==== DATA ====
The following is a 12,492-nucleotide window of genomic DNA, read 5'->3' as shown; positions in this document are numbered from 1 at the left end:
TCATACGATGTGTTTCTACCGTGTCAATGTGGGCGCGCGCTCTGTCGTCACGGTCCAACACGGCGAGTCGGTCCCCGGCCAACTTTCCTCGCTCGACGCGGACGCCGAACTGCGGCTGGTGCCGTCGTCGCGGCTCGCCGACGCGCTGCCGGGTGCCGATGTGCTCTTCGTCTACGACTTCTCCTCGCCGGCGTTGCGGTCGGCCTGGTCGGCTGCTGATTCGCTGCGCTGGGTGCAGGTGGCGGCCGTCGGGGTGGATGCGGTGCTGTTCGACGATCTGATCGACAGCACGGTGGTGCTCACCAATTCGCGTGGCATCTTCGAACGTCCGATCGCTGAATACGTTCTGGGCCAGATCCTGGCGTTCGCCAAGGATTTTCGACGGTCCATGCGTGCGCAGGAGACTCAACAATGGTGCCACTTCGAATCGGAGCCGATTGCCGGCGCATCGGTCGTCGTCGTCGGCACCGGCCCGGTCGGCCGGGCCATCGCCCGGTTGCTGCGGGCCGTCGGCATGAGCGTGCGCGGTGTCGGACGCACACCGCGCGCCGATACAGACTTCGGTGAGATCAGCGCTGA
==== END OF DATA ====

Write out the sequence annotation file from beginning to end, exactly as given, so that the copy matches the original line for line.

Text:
The following is a 12,492-nucleotide window of genomic DNA, read 5'->3' as shown; positions in this document are numbered from 1 at the left end:
TCATACGATGTGTTTCTACCGTGTCAATGTGGGCGCGCGCTCTGTCGTCACGGTCCAACACGGCGAGTCGGTCCCCGGCCAACTTTCCTCGCTCGACGCGGACGCCGAACTGCGGCTGGTGCCGTCGTCGCGGCTCGCCGACGCGCTGCCGGGTGCCGATGTGCTCTTCGTCTACGACTTCTCCTCGCCGGCGTTGCGGTCGGCCTGGTCGGCTGCTGATTCGCTGCGCTGGGTGCAGGTGGCGGCCGTCGGGGTGGATGCGGTGCTGTTCGACGATCTGATCGACAGCACGGTGGTGCTCACCAATTCGCGTGGCATCTTCGAACGTCCGATCGCTGAATACGTTCTGGGCCAGATCCTGGCGTTCGCCAAGGATTTTCGACGGTCCATGCGTGCGCAGGAGACTCAACAATGGTGCCACTTCGAATCGGAGCCGATTGCCGGCGCATCGGTCGTCGTCGTCGGCACCGGCCCGGTCGGCCGGGCCATCGCCCGGTTGCTGCGGGCCGTCGGCATGAGCGTGCGCGGTGTCGGACGCACACCGCGCGCCGATACAGACTTCGGTGAGATCAGCGCTGA